Trump’s tweets appear to contradict claims by Michigan lawmakers on voter fraud

President Donald Trump’s tweets about voter fraud following a Friday meeting with two Michigan Republican leaders appear to contradict their joint statement.

House Speaker Lee Chatfield, R-Levering, and Senate Majority Leader Mike Shirkey, R-Clarklake, have been invited to meet with Trump at the White House.

They did and, following the meeting, released a statement later on Friday suggesting that a significant portion of the meeting was focused on securing more federal funds for Michigan for coronavirus aid. .

Related: Michigan legislative leaders after meeting with Trump: ‘we will follow the law’

They went on to say, “We have not yet been made aware of any information that could affect the outcome of the Michigan election and as legislative leaders we will follow the law and go through the normal process regarding Michigan voters, everything. like we did. said throughout this election.

But Trump, in two tweets on Saturday, November 21, reposted Shirkey and Chatfield’s joint statement and added his own comments.

“True, but very different from that reported by the media. We are going to show massive and unprecedented fraud! He wrote in a tweet.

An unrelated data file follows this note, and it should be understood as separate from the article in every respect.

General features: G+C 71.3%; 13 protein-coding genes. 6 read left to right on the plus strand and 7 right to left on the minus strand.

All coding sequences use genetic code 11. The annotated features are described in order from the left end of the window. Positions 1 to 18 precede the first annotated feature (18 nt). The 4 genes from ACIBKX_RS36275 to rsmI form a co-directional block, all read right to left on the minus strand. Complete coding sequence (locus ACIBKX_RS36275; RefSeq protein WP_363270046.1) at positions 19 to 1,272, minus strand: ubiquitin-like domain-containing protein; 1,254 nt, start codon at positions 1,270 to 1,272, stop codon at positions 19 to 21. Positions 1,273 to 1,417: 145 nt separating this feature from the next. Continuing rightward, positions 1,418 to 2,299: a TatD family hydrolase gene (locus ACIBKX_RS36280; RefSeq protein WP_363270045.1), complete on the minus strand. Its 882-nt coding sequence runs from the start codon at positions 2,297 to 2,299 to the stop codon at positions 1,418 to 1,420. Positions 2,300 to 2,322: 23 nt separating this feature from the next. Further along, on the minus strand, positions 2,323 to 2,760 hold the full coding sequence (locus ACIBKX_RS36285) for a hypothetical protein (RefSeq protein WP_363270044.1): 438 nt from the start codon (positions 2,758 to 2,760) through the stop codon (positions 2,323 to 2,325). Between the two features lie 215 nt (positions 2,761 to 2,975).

In the next, he said: “Massive voter fraud will be shown!”

Related: Michigan Republican leaders meet with Trump. Experts call any attempt to influence elections ‘utter chaos’

Shirkey and Chatfield, in their statement, wrote:

“Michigan’s certification process should be a deliberate process free from threats and intimidation. Allegations of fraudulent behavior must be taken seriously, investigated thoroughly and, if proven, prosecuted to the fullest extent of the law. And the candidates who win the most votes win Michigan’s election and electoral votes. These are simple truths that should give confidence in our elections. “

For many, there was widespread speculation that the state’s Republican leaders would argue with the president intervening in the voter selection process. They have no role in this process under Michigan law.

Other than the description in the joint statement, the exact details of Friday’s discussion are not known.

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